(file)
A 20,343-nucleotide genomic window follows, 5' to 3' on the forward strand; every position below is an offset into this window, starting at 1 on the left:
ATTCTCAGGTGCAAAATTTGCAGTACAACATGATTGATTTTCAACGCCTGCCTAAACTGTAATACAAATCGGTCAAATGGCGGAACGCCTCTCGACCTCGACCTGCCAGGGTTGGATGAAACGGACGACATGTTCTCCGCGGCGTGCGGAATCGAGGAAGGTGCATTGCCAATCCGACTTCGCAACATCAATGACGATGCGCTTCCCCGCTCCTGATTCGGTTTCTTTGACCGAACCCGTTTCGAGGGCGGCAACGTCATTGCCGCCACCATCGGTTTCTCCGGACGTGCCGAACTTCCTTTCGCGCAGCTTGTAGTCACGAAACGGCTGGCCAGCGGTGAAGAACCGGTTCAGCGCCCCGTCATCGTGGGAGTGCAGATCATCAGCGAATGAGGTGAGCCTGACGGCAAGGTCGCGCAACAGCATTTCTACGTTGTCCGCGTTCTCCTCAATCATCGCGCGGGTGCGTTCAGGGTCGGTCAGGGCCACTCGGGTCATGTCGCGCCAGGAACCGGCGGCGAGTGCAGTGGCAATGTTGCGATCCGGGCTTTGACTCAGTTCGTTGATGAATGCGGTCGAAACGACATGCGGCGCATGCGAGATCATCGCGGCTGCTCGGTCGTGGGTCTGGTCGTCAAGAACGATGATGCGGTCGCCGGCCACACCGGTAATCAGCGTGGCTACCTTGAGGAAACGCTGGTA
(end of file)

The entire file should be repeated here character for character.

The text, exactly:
A 20,343-nucleotide genomic window follows, 5' to 3' on the forward strand; every position below is an offset into this window, starting at 1 on the left:
ATTCTCAGGTGCAAAATTTGCAGTACAACATGATTGATTTTCAACGCCTGCCTAAACTGTAATACAAATCGGTCAAATGGCGGAACGCCTCTCGACCTCGACCTGCCAGGGTTGGATGAAACGGACGACATGTTCTCCGCGGCGTGCGGAATCGAGGAAGGTGCATTGCCAATCCGACTTCGCAACATCAATGACGATGCGCTTCCCCGCTCCTGATTCGGTTTCTTTGACCGAACCCGTTTCGAGGGCGGCAACGTCATTGCCGCCACCATCGGTTTCTCCGGACGTGCCGAACTTCCTTTCGCGCAGCTTGTAGTCACGAAACGGCTGGCCAGCGGTGAAGAACCGGTTCAGCGCCCCGTCATCGTGGGAGTGCAGATCATCAGCGAATGAGGTGAGCCTGACGGCAAGGTCGCGCAACAGCATTTCTACGTTGTCCGCGTTCTCCTCAATCATCGCGCGGGTGCGTTCAGGGTCGGTCAGGGCCACTCGGGTCATGTCGCGCCAGGAACCGGCGGCGAGTGCAGTGGCAATGTTGCGATCCGGGCTTTGACTCAGTTCGTTGATGAATGCGGTCGAAACGACATGCGGCGCATGCGAGATCATCGCGGCTGCTCGGTCGTGGGTCTGGTCGTCAAGAACGATGATGCGGTCGCCGGCCACACCGGTAATCAGCGTGGCTACCTTGAGGAAACGCTGGTA